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Learning the White Man's Ways

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THE LEDGERBOOK OF THOMAS BLUE EAGLE By Jewel H. Grutman and Gay Matthaei; Thomasson-Grant Inc., 72 pp., $17.95

FOR an eight-year-old Sioux Indian boy named Blue Eagle, his whole life centered on Two Painted Horse, a pony given to him by his father.

``Two Painted Horse was my very best friend,'' says Blue Eagle in a colorful ledgerbook written and drawn to resemble the Indian ledgerbooks of the late 1800s.

``The Ledgerbook of Thomas Blue Eagle'' is fiction, but the story is typical of the experiences an Indian boy might have had in those days. And the drawings are simple, energetic, and direct - just like a real ledgerbook.

Before the arrival of the white man in the plains area of North America, Indians did not have written languages or paper. Many of their drawings were either scratched on canyon walls or painted on buffalo hide. Stories were told around campfires.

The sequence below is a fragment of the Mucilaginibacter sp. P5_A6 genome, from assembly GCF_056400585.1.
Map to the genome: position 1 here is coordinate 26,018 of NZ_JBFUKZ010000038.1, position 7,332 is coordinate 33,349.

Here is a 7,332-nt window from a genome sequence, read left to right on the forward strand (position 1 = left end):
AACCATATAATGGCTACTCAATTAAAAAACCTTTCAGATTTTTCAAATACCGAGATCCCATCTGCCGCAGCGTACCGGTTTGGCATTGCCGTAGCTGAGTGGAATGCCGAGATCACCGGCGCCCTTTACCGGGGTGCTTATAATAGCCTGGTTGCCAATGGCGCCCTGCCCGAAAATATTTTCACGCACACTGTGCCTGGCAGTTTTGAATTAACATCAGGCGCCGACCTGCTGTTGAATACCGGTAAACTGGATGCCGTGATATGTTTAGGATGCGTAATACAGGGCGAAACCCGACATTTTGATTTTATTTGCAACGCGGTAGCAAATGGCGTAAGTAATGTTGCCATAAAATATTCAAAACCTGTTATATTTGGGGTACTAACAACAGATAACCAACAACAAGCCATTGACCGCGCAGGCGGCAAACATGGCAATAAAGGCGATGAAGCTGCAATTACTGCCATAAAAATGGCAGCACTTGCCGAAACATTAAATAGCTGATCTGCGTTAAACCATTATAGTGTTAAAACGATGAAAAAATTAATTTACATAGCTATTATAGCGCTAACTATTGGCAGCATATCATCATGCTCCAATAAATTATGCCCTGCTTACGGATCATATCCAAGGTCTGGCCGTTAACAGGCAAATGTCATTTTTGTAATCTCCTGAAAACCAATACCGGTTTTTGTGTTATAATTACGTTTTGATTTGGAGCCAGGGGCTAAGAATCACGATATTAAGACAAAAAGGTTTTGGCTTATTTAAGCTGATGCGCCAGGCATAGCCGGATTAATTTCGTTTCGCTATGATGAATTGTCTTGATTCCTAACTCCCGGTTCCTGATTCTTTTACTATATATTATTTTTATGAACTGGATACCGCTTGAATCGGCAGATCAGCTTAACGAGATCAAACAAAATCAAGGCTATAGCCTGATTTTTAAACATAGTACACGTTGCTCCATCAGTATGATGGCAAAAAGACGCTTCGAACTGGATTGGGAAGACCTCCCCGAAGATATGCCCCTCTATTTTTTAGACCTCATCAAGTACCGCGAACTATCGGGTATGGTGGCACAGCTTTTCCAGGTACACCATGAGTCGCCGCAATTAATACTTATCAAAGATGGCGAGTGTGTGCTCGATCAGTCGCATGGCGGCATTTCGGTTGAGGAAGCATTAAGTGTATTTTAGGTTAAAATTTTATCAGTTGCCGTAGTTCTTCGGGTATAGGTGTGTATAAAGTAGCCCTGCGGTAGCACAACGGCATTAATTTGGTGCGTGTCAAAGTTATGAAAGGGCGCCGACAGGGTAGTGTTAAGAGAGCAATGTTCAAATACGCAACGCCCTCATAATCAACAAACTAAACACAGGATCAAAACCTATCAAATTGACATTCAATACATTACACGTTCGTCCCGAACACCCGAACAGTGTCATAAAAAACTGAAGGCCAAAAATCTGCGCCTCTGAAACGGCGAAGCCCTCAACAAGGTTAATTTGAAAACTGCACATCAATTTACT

But the white man brought ledgerbooks. These are vertical books with lined pages and columns for keeping records of money transactions. Many Indians used the books for drawing pictures of their horses, battles, and daily life.

In this ledgerbook, Thomas Blue Eagle lives in a tribe that hunts buffalo for all their needs. ``We were the people of the buffalo,'' says Blue Eagle as he rides his horse and lives in a tepee made of buffalo hide. His tribe follows the buffalo herds, moving with them as the seasons change.

Indians find a spiritual connection to the outdoors, and to the ways they are provided with food, water, and animals. Indians also think dreams are important and learn from them.

After escaping from an attack on his tribe by Crow Indians, Blue Eagle has a vision (a sudden insight or clarity) in which he thinks he is an eagle. Eventually, he returns to his family as Thomas Blue Eagle.

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